Integrated Catchment Management

Stream health – invertebrates

 Research Status: Ongoing
Clear waters of Motueka River

Clear waters of Motueka River


How healthy is the Motueka River? To answer this question it is necessary to examine the current health of the river system and its tributaries. In addition it is also important to look at the relationship of river health with land use and geology.

Research Approach

As part of the catchment-wide monitoring effort stream health has also been assessed, largely to provide a baseline against which future trends can be assessed.

The effects of land use were measured by comparisons among pastoral, exotic forest and native forest sites on Moutere gravel and Separation Point granite terrains.

TDC continues to monitor the health of invertebrates at five of the medium to small waterways in the catchment.

Research Results

According to the stream invertebrate communities recently studied at 46 sampling sites throughout the catchment, the majority of the Motueka River ecosystem is in good health.

Sites in the headwaters are particularly healthy, while there are some concerns in the lower tributaries. Streams draining ultramafic geology in the headwaters of the catchment are characterised by low invertebrate densities and diversity, but the few species that were found are typical of clean mountain streams. Invertebrate communities in streams draining native forest on the other geological types in the catchment (Moutere gravel, Separation Point Granite, hard sedimentary rock, and marble) appeared to be relatively similar to each other and were also indicative of healthy ecosystems.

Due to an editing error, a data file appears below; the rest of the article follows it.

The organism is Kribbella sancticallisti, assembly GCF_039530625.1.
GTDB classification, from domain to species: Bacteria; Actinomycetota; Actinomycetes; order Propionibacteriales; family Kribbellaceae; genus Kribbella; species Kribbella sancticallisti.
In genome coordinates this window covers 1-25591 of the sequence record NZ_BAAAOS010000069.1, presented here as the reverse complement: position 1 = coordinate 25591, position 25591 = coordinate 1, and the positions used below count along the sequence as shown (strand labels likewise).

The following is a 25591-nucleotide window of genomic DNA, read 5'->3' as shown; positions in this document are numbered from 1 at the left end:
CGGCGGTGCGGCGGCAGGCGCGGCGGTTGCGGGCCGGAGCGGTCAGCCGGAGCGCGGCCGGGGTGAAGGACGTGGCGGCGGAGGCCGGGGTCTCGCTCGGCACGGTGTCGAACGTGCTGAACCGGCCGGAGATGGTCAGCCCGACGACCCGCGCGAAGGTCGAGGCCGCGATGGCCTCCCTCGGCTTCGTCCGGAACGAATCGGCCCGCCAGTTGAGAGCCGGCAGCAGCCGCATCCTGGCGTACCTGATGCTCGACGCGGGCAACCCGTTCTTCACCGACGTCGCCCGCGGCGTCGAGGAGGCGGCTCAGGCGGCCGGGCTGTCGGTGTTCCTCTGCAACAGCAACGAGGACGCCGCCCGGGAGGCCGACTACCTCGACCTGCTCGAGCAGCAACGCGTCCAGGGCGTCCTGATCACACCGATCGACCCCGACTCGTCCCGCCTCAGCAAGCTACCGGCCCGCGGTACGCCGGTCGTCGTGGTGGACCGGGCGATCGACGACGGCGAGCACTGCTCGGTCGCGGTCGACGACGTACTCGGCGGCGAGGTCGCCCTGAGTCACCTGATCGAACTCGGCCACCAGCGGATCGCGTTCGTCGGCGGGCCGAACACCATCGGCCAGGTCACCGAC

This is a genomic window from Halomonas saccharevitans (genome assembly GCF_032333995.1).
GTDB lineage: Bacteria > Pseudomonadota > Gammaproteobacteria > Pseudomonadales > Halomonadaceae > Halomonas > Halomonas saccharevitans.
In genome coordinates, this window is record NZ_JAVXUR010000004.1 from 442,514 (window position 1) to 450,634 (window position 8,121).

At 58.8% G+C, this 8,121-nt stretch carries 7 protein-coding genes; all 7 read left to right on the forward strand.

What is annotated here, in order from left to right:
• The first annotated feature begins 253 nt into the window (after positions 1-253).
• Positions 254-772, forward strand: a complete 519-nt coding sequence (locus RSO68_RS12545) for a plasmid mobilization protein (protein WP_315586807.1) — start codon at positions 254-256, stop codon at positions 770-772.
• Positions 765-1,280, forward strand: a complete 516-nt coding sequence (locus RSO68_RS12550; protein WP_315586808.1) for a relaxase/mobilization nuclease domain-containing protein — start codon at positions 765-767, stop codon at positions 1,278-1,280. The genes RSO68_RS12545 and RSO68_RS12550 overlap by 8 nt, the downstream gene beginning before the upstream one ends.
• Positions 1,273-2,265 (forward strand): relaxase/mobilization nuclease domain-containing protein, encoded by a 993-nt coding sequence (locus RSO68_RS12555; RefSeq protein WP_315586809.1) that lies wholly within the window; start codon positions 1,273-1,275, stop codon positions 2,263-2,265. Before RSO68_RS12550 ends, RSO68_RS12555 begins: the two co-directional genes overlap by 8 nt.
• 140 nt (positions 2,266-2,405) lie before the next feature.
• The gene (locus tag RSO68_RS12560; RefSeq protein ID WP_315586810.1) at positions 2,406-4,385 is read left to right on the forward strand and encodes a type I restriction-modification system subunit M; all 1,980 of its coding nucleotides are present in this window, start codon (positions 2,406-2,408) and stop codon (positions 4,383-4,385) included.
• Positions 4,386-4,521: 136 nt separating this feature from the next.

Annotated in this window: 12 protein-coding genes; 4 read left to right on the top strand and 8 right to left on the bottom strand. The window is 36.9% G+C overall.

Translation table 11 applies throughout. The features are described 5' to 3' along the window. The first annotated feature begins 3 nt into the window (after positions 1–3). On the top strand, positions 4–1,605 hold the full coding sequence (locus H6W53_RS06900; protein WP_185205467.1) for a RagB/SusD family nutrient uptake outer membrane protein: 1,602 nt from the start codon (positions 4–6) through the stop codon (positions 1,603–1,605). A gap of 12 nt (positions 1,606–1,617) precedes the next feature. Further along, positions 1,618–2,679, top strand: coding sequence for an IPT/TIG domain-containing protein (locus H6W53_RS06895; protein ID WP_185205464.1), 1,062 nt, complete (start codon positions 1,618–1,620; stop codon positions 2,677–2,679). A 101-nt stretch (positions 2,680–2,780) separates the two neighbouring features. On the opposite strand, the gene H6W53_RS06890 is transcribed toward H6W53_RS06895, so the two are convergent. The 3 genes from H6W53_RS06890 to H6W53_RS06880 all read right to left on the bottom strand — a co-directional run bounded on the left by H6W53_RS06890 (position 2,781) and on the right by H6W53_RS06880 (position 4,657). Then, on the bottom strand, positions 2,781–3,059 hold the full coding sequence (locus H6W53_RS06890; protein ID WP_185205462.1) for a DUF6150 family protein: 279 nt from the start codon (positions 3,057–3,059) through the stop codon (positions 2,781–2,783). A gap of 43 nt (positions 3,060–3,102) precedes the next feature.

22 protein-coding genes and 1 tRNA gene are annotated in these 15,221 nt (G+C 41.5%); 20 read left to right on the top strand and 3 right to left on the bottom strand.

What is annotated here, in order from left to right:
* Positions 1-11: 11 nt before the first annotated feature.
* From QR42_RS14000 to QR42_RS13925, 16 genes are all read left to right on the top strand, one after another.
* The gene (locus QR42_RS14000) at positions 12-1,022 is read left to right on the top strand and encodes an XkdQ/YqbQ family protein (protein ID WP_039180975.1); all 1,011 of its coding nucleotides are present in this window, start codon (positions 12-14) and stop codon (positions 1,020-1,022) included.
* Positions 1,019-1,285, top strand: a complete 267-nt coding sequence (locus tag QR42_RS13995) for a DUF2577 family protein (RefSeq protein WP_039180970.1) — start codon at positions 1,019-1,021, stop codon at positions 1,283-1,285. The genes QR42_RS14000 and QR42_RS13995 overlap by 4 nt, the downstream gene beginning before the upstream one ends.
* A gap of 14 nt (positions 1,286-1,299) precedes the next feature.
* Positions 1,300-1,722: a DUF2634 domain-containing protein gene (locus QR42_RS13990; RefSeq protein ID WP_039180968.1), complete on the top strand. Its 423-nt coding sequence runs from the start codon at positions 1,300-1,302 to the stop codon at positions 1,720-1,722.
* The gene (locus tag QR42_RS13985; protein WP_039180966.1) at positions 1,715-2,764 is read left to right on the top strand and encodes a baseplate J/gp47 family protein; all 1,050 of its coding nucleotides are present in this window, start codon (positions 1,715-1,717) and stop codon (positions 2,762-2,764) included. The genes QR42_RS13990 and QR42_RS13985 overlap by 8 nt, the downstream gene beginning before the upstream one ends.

Native forest sites were consistently healthier than pastoral streams. Interestingly, exotic forest streams draining Separation Point granite had healthy invertebrate communities (similar to native forest), while exotic forest streams draining Moutere Gravels were more degraded and similar to pastoral streams. To some extent this is the opposite of what we expected given the concerns about erosion from Separation Point granites. However, significant amounts of fine clays can be washed into Moutere gravel streams after rainfall and may affect stream invertebrate communities. Erosion of granite tends to produce large quantities of coarse sand, but perhaps sand is not as damaging to invertebrate communities as fine clay.

An alternative explanation for these results relates to low flows at the study sites prior to our sampling. Separation Point granite acts like a sponge during rainfall, slowly releasing water and maintaining stream flows even after long dry periods. In contrast, Moutere gravels store little water and streams draining these areas of the catchment often dry up. The difference in water storage capacity between these geologies is particularly evident in areas covered in exotic forest which are known to reduce water yields even further.

Land use appears to have the major influence on the structure of macroinvertebrate communities in the Motueka Catchment. However, in some cases the magnitude of land use impacts can be influenced by the interaction between land use and geology. Therefore, the geological features of a catchment should therefore be an important consideration for assessing the impacts of future land management scenarios on streams and rivers.

Wangapeka River Measuring dissolved oxygen

Wangapeka River

Measuring dissolved oxygen

Recent Publications

Year Title File Size
2012 A Summary of Outcomes and selected formal publications from the Integrated Catchment Management (ICM)research programme:2000 – 2011
pdf       1.08MB
2011 The Sherry River – a Success Story 2.97MB